Agents often find you -- I suspect what happens is that when you climb high enough to get jobs over other DP's who have agents, then an agent get interested in who is competing with their clients and contact you, usually with an innocent-sounding "Just wanted to say hello, introduce myself..." sort of call or email.  Or they see something you shot at a film festival or some other venue and like the work enough to be curious if you are being repped or not.

 

But there is no point in pushing yourself on an agent because they have to be motivated because they like your work and think they can push you along to get even more and better work.  So it is better when they contact you rather than the other way.  The exception is when you get offered a decent-sized job and then call an agent saying that you need help in negotiating a deal, then the agent knows you are the sort of person who is going out for the bigger jobs and will take an interest.


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#7 Edward Kostakis

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Posted 10 August 2015 - 03:50 PM

some very good useful information in this feed. thanks to everyone who contributed.
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#8 Freya Black

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Posted 11 August 2015 - 08:18 AM

Plenty of midrange DP's have agents.  Agents are useful for negotiating contracts and for filtering inquiries for work, they can do background research on the productions contacting you, help set-up meetings, etc.

 

 

I think a lot of people misunderstand what agents are about. While people sometimes pick up work through an agency when working at a reasonably high level, the agent isn't really there to find you work, instead it's more about the agent having great negotiating skills when you do find work. They are also a 3rd party who isn't caught up in the situation.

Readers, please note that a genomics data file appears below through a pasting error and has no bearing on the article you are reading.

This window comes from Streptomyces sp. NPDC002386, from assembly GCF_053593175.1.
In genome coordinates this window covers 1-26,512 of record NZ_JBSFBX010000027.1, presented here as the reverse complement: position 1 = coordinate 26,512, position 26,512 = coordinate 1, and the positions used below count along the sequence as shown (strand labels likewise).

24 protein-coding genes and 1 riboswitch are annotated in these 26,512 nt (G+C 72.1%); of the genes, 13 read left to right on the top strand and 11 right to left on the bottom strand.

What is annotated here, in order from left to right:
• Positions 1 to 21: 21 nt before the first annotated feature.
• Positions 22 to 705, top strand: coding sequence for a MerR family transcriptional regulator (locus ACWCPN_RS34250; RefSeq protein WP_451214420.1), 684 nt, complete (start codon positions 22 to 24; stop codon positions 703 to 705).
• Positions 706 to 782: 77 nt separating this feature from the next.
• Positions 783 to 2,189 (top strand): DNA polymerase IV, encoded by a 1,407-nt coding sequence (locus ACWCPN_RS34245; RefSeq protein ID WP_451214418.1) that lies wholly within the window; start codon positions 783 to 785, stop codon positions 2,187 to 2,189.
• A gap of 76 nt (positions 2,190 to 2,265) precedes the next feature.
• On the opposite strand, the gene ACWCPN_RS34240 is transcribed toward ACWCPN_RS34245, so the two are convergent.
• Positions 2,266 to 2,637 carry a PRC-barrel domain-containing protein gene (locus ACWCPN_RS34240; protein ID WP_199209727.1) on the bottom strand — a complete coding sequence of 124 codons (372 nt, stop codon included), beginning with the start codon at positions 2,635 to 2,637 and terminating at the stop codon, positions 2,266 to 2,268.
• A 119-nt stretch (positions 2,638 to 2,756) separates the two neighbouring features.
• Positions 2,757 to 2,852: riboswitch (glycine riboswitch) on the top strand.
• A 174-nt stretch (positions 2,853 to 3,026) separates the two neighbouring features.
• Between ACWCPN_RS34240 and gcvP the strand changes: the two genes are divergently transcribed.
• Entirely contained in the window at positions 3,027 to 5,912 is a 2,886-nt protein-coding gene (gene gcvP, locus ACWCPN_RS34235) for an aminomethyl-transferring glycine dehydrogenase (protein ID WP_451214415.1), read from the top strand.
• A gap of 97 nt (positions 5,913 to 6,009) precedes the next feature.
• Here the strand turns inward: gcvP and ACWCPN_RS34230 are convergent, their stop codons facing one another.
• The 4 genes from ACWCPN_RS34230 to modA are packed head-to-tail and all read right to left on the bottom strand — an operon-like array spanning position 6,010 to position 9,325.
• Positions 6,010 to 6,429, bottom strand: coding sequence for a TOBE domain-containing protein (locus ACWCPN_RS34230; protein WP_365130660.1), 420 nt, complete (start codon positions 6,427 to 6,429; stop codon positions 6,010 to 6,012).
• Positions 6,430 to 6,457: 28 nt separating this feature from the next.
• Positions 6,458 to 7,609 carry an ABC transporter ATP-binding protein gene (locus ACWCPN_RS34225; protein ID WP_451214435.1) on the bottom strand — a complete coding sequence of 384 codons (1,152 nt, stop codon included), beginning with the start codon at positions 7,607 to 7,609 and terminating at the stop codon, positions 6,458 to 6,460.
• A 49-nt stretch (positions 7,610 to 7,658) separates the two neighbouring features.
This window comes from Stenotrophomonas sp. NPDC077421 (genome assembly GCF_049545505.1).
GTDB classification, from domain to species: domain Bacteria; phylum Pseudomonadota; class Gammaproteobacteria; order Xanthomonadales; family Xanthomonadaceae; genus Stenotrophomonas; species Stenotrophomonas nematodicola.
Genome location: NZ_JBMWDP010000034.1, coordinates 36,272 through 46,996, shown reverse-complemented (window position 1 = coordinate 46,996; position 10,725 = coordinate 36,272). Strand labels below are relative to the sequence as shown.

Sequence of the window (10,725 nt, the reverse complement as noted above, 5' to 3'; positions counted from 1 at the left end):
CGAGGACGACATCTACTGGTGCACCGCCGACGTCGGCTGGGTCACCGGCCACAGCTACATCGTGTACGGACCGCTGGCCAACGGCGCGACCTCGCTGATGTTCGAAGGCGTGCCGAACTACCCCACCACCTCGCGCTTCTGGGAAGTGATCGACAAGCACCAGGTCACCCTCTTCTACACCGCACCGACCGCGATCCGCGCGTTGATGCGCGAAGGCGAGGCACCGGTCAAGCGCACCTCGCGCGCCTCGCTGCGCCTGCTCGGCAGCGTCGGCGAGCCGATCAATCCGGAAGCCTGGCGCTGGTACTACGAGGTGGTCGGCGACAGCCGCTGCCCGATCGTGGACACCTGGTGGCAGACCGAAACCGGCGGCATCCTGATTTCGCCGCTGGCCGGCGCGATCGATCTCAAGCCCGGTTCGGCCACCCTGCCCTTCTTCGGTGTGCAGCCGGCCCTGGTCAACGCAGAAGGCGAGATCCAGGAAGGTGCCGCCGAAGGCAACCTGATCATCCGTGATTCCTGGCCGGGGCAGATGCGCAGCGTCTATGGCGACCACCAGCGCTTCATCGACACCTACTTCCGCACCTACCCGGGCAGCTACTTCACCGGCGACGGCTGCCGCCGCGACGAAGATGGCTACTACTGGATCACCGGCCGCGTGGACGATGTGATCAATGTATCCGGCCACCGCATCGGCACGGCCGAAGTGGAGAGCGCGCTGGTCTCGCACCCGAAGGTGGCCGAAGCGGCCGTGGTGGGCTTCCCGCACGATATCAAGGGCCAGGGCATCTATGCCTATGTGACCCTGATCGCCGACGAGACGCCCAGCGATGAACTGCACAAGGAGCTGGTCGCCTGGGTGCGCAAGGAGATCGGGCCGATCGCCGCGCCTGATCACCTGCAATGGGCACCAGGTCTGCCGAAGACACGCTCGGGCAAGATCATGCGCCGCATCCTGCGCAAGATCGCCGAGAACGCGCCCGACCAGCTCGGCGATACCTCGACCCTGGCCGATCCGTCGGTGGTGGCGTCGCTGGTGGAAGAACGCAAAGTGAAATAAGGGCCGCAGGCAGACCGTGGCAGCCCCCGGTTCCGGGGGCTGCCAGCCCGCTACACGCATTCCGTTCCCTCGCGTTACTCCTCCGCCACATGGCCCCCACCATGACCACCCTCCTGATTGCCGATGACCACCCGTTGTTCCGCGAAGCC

I suspect that when you are working at a very low level that agents are more likely to do harm than good. On some low t no budget movie for example, if you say "talk to my agent", they are more likely to say "talk to the hand!". It's not like there is a shortage of people for the DP role.

 

For people starting out it's all about building relationships with people and your ability to sell yourself.

 

Freya


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#9 Robin R Probyn

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Posted 11 August 2015 - 10:00 AM

If Iam paying X % to an agent .. I would expect him or her to be putting my name forward for work.. !  I think that is totally part of what an agent does.. they represent you.. and they also make money out of you working .. 


Edited by Robin R Probyn, 11 August 2015 - 10:02 AM.

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#10 Freya Black

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Posted 11 August 2015 - 10:26 AM

If Iam paying X % to an agent .. I would expect him or her to be putting my name forward for work.. !  I think that is totally part of what an agent does.. they represent you.. and they also make money out of you working .. 

 

 

Don't disagree with what you say, and I'm sure they might put your name forward if a production company approached them but the idea that they would be out there searching for work for you I feel more skeptical about. Most of the people I know with agents say they get little work directly thru their agent.

 

Are you finding the case to be different?